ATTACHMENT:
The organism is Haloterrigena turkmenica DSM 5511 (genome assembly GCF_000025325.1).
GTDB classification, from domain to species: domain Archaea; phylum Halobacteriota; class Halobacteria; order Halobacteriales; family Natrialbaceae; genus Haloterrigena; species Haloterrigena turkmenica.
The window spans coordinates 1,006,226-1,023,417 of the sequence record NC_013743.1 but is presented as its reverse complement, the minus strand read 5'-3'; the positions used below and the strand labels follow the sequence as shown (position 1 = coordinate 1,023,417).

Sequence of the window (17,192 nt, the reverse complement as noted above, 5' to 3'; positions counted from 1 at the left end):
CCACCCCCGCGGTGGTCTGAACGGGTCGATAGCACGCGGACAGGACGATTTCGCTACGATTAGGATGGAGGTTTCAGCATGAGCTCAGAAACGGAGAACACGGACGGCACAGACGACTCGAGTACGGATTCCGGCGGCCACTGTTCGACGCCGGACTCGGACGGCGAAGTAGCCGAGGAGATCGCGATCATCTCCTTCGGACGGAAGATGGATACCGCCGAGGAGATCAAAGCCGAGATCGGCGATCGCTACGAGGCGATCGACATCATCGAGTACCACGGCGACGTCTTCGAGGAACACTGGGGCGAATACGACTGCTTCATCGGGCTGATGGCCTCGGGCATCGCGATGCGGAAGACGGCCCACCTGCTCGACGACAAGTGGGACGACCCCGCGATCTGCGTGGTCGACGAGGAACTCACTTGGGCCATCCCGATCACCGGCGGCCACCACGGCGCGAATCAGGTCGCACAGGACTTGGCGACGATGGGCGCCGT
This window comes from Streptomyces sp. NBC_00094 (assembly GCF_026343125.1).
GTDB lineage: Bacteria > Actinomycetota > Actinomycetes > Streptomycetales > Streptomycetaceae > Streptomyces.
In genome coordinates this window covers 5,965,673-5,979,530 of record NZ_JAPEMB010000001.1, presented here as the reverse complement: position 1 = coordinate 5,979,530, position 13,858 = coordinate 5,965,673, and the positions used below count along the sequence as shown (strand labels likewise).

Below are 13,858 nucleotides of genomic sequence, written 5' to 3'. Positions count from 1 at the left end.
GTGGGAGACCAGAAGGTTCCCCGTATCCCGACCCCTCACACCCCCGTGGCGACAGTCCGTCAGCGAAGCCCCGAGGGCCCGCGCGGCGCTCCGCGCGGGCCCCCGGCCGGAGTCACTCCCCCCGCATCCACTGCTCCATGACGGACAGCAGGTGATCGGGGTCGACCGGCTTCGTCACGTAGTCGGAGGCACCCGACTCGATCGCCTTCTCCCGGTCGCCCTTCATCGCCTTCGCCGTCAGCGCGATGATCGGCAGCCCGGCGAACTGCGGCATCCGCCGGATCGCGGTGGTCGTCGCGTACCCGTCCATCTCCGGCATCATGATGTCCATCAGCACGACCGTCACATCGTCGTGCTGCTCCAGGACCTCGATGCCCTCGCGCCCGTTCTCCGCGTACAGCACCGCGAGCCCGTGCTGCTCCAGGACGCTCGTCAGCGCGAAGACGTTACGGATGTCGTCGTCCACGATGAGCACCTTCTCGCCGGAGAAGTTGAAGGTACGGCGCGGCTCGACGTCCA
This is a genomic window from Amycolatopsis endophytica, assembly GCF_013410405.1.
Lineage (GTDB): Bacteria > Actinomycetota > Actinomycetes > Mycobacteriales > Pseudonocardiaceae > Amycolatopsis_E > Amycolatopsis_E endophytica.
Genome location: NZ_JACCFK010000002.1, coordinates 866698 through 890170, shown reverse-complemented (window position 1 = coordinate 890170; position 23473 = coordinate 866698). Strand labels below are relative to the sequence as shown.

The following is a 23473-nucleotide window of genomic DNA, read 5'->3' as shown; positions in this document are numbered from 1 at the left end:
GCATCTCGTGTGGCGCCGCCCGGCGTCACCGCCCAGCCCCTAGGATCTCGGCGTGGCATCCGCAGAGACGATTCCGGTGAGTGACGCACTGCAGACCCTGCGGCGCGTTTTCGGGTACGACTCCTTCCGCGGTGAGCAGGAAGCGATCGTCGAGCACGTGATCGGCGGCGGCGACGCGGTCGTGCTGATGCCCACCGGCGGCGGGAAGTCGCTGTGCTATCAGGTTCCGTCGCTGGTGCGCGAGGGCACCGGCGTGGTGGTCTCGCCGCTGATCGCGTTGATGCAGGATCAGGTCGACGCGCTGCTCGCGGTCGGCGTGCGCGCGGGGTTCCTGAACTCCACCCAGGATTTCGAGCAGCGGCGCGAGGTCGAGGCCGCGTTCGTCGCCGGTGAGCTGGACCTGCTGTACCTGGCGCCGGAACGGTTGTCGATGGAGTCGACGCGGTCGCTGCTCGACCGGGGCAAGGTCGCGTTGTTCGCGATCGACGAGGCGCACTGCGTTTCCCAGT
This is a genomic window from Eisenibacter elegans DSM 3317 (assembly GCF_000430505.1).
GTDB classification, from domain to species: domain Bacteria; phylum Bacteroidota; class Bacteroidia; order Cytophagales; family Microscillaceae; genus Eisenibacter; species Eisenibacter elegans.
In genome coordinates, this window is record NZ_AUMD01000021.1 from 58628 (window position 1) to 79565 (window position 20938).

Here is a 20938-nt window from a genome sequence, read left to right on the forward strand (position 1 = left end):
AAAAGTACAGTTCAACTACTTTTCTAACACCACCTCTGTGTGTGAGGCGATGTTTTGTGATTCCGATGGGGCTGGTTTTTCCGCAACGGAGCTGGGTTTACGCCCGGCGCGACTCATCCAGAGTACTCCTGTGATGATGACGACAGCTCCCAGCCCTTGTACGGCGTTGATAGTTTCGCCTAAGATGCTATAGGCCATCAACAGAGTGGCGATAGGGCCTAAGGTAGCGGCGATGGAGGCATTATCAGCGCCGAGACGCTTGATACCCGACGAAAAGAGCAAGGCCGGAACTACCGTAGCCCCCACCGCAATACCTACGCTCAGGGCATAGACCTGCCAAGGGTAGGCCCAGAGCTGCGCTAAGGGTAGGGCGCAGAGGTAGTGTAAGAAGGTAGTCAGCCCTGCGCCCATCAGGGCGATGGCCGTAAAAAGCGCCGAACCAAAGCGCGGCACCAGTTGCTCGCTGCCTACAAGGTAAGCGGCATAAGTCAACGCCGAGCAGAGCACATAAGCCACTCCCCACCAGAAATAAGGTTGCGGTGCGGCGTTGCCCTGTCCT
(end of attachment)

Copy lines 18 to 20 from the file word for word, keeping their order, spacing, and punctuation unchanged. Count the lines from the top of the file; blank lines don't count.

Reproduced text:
In genome coordinates, this window is record NZ_AUMD01000021.1 from 58628 (window position 1) to 79565 (window position 20938).

Here is a 20938-nt window from a genome sequence, read left to right on the forward strand (position 1 = left end):
AAAAGTACAGTTCAACTACTTTTCTAACACCACCTCTGTGTGTGAGGCGATGTTTTGTGATTCCGATGGGGCTGGTTTTTCCGCAACGGAGCTGGGTTTACGCCCGGCGCGACTCATCCAGAGTACTCCTGTGATGATGACGACAGCTCCCAGCCCTTGTACGGCGTTGATAGTTTCGCCTAAGATGCTATAGGCCATCAACAGAGTGGCGATAGGGCCTAAGGTAGCGGCGATGGAGGCATTATCAGCGCCGAGACGCTTGATACCCGACGAAAAGAGCAAGGCCGGAACTACCGTAGCCCCCACCGCAATACCTACGCTCAGGGCATAGACCTGCCAAGGGTAGGCCCAGAGCTGCGCTAAGGGTAGGGCGCAGAGGTAGTGTAAGAAGGTAGTCAGCCCTGCGCCCATCAGGGCGATGGCCGTAAAAAGCGCCGAACCAAAGCGCGGCACCAGTTGCTCGCTGCCTACAAGGTAAGCGGCATAAGTCAACGCCGAGCAGAGCACATAAGCCACTCCCCACCAGAAATAAGGTTGCGGTGCGGCGTTGCCCTGTCCT